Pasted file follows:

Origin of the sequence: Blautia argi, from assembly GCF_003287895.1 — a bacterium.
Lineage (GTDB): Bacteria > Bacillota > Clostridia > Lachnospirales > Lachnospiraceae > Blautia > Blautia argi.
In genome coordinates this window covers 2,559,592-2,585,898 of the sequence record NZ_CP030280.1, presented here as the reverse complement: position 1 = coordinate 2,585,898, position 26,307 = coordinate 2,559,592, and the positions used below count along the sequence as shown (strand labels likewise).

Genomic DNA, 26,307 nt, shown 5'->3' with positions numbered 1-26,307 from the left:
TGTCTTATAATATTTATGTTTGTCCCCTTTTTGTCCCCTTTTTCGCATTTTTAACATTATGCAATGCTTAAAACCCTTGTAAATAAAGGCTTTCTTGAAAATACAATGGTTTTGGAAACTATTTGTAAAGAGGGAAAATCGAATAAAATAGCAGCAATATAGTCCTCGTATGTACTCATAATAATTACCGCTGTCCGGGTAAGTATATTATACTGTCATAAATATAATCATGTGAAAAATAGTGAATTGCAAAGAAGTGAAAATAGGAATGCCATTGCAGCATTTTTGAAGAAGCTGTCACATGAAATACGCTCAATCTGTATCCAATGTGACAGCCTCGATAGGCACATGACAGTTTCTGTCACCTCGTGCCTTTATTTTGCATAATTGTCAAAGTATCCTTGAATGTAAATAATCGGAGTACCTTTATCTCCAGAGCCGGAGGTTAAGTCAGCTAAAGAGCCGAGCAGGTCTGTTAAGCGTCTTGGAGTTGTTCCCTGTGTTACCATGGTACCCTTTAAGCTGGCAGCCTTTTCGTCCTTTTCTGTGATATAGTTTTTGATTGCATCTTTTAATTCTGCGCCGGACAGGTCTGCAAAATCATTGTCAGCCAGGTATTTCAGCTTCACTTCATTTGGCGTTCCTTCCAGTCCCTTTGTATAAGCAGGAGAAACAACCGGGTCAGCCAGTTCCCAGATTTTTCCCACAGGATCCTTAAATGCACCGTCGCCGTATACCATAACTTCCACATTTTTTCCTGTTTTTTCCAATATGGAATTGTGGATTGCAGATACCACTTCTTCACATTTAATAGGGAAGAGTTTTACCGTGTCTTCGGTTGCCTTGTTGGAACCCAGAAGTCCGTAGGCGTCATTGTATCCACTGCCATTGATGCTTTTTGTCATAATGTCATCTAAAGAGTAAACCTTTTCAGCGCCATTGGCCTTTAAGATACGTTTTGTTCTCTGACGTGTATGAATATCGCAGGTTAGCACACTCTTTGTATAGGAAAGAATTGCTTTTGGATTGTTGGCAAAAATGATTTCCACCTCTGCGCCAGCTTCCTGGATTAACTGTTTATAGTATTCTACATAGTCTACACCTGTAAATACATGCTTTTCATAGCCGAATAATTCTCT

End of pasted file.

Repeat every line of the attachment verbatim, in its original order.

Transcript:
Origin of the sequence: Blautia argi, from assembly GCF_003287895.1 — a bacterium.
Lineage (GTDB): Bacteria > Bacillota > Clostridia > Lachnospirales > Lachnospiraceae > Blautia > Blautia argi.
In genome coordinates this window covers 2,559,592-2,585,898 of the sequence record NZ_CP030280.1, presented here as the reverse complement: position 1 = coordinate 2,585,898, position 26,307 = coordinate 2,559,592, and the positions used below count along the sequence as shown (strand labels likewise).

Genomic DNA, 26,307 nt, shown 5'->3' with positions numbered 1-26,307 from the left:
TGTCTTATAATATTTATGTTTGTCCCCTTTTTGTCCCCTTTTTCGCATTTTTAACATTATGCAATGCTTAAAACCCTTGTAAATAAAGGCTTTCTTGAAAATACAATGGTTTTGGAAACTATTTGTAAAGAGGGAAAATCGAATAAAATAGCAGCAATATAGTCCTCGTATGTACTCATAATAATTACCGCTGTCCGGGTAAGTATATTATACTGTCATAAATATAATCATGTGAAAAATAGTGAATTGCAAAGAAGTGAAAATAGGAATGCCATTGCAGCATTTTTGAAGAAGCTGTCACATGAAATACGCTCAATCTGTATCCAATGTGACAGCCTCGATAGGCACATGACAGTTTCTGTCACCTCGTGCCTTTATTTTGCATAATTGTCAAAGTATCCTTGAATGTAAATAATCGGAGTACCTTTATCTCCAGAGCCGGAGGTTAAGTCAGCTAAAGAGCCGAGCAGGTCTGTTAAGCGTCTTGGAGTTGTTCCCTGTGTTACCATGGTACCCTTTAAGCTGGCAGCCTTTTCGTCCTTTTCTGTGATATAGTTTTTGATTGCATCTTTTAATTCTGCGCCGGACAGGTCTGCAAAATCATTGTCAGCCAGGTATTTCAGCTTCACTTCATTTGGCGTTCCTTCCAGTCCCTTTGTATAAGCAGGAGAAACAACCGGGTCAGCCAGTTCCCAGATTTTTCCCACAGGATCCTTAAATGCACCGTCGCCGTATACCATAACTTCCACATTTTTTCCTGTTTTTTCCAATATGGAATTGTGGATTGCAGATACCACTTCTTCACATTTAATAGGGAAGAGTTTTACCGTGTCTTCGGTTGCCTTGTTGGAACCCAGAAGTCCGTAGGCGTCATTGTATCCACTGCCATTGATGCTTTTTGTCATAATGTCATCTAAAGAGTAAACCTTTTCAGCGCCATTGGCCTTTAAGATACGTTTTGTTCTCTGACGTGTATGAATATCGCAGGTTAGCACACTCTTTGTATAGGAAAGAATTGCTTTTGGATTGTTGGCAAAAATGATTTCCACCTCTGCGCCAGCTTCCTGGATTAACTGTTTATAGTATTCTACATAGTCTACACCTGTAAATACATGCTTTTCATAGCCGAATAATTCTCT